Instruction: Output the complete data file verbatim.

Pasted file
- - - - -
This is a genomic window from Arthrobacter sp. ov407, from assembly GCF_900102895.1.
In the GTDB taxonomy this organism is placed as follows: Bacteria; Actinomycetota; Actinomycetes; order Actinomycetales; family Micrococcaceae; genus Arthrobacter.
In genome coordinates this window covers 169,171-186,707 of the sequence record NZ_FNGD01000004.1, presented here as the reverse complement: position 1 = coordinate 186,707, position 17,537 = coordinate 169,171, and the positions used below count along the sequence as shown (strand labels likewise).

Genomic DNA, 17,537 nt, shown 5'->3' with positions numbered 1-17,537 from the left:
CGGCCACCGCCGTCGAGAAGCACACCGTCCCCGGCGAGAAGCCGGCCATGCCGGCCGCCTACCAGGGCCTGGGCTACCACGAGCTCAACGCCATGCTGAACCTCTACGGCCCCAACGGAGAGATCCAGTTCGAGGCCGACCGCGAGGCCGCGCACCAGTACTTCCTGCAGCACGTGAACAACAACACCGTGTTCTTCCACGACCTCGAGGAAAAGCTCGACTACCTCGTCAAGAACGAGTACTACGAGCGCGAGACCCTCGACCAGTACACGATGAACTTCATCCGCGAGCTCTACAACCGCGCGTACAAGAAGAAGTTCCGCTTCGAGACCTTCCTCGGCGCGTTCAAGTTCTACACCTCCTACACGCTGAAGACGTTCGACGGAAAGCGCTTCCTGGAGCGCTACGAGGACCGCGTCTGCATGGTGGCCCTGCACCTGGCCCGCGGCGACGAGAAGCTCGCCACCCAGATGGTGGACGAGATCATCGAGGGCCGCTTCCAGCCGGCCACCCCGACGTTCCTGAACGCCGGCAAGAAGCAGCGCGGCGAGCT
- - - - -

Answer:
This is a genomic window from Arthrobacter sp. ov407, from assembly GCF_900102895.1.
In the GTDB taxonomy this organism is placed as follows: Bacteria; Actinomycetota; Actinomycetes; order Actinomycetales; family Micrococcaceae; genus Arthrobacter.
In genome coordinates this window covers 169,171-186,707 of the sequence record NZ_FNGD01000004.1, presented here as the reverse complement: position 1 = coordinate 186,707, position 17,537 = coordinate 169,171, and the positions used below count along the sequence as shown (strand labels likewise).

Genomic DNA, 17,537 nt, shown 5'->3' with positions numbered 1-17,537 from the left:
CGGCCACCGCCGTCGAGAAGCACACCGTCCCCGGCGAGAAGCCGGCCATGCCGGCCGCCTACCAGGGCCTGGGCTACCACGAGCTCAACGCCATGCTGAACCTCTACGGCCCCAACGGAGAGATCCAGTTCGAGGCCGACCGCGAGGCCGCGCACCAGTACTTCCTGCAGCACGTGAACAACAACACCGTGTTCTTCCACGACCTCGAGGAAAAGCTCGACTACCTCGTCAAGAACGAGTACTACGAGCGCGAGACCCTCGACCAGTACACGATGAACTTCATCCGCGAGCTCTACAACCGCGCGTACAAGAAGAAGTTCCGCTTCGAGACCTTCCTCGGCGCGTTCAAGTTCTACACCTCCTACACGCTGAAGACGTTCGACGGAAAGCGCTTCCTGGAGCGCTACGAGGACCGCGTCTGCATGGTGGCCCTGCACCTGGCCCGCGGCGACGAGAAGCTCGCCACCCAGATGGTGGACGAGATCATCGAGGGCCGCTTCCAGCCGGCCACCCCGACGTTCCTGAACGCCGGCAAGAAGCAGCGCGGCGAGCT